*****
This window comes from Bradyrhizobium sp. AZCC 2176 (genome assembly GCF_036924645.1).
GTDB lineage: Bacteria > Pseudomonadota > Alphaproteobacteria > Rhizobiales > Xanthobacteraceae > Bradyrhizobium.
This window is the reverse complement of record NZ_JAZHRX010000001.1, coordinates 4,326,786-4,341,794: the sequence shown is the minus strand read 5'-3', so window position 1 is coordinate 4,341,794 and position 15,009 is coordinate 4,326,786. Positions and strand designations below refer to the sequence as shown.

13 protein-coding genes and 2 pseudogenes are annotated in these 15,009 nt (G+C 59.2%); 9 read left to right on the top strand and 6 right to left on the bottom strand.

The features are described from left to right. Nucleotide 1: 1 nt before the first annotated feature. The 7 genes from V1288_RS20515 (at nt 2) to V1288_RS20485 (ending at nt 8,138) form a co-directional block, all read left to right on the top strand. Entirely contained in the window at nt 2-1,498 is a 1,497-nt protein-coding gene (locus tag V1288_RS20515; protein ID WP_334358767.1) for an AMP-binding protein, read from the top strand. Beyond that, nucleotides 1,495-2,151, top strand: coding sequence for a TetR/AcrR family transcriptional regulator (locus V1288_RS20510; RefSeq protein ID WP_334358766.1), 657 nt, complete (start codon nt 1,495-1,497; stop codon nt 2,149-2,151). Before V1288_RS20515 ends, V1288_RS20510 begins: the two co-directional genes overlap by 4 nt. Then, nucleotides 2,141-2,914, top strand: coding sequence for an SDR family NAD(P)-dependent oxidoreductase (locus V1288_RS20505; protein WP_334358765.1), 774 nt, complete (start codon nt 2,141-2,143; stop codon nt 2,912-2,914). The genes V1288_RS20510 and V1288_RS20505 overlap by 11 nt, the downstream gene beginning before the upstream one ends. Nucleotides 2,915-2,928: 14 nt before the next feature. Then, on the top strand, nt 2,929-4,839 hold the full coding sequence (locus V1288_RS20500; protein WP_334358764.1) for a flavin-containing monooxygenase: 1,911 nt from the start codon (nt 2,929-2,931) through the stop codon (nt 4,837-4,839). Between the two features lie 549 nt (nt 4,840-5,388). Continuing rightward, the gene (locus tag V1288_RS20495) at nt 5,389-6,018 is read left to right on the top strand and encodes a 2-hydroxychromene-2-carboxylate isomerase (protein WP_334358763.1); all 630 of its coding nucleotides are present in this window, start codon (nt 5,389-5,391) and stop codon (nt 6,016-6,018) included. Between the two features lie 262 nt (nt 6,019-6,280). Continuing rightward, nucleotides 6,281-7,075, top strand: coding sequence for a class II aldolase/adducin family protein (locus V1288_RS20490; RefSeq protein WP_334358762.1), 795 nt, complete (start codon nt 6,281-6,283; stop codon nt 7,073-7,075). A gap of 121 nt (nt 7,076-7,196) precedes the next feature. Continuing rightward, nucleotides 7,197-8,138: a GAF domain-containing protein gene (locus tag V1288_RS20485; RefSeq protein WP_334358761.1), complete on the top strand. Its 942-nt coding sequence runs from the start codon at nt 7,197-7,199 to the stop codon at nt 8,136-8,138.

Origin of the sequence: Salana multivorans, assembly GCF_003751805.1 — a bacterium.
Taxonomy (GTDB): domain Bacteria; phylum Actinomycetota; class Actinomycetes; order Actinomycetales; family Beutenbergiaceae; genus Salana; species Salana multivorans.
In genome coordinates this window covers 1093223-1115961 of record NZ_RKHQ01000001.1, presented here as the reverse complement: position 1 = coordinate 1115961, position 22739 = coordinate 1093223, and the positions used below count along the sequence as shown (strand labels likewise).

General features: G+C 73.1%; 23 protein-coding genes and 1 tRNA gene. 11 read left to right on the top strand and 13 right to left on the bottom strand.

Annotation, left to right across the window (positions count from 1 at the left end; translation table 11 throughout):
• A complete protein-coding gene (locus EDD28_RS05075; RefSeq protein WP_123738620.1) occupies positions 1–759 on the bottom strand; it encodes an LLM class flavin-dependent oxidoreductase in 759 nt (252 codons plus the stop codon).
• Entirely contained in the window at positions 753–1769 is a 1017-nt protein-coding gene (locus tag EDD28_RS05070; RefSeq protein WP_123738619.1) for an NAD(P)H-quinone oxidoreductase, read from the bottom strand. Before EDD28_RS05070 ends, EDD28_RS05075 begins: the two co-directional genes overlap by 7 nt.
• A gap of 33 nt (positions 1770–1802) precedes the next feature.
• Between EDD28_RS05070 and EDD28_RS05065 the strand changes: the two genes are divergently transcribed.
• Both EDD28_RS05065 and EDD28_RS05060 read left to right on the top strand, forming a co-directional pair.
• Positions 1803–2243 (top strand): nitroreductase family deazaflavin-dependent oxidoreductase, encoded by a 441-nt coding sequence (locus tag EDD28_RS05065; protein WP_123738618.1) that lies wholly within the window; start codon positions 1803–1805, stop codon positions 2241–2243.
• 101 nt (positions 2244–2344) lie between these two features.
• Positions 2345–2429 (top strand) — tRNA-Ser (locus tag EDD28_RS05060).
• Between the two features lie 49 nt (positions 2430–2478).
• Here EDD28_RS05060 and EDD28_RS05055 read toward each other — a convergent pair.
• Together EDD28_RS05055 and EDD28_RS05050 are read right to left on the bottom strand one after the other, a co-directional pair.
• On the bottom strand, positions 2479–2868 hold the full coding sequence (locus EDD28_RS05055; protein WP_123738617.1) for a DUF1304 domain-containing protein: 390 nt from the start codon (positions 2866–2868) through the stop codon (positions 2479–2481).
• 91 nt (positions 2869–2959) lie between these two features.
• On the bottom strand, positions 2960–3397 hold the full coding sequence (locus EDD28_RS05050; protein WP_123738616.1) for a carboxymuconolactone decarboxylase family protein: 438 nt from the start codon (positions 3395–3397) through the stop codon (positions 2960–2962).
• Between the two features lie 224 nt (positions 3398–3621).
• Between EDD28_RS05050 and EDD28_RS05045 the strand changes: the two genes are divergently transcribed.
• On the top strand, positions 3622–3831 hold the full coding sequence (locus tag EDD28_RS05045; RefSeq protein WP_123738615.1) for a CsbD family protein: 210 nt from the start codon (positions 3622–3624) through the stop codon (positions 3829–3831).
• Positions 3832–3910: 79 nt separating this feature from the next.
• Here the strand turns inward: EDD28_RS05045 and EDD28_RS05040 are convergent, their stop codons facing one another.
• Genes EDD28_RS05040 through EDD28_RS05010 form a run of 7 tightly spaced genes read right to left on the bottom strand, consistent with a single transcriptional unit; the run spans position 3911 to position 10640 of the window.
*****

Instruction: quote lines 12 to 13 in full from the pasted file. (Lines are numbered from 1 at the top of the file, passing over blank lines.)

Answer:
• Entirely contained in the window at positions 753–1769 is a 1017-nt protein-coding gene (locus tag EDD28_RS05070; RefSeq protein WP_123738619.1) for an NAD(P)H-quinone oxidoreductase, read from the bottom strand. Before EDD28_RS05070 ends, EDD28_RS05075 begins: the two co-directional genes overlap by 7 nt.
• A gap of 33 nt (positions 1770–1802) precedes the next feature.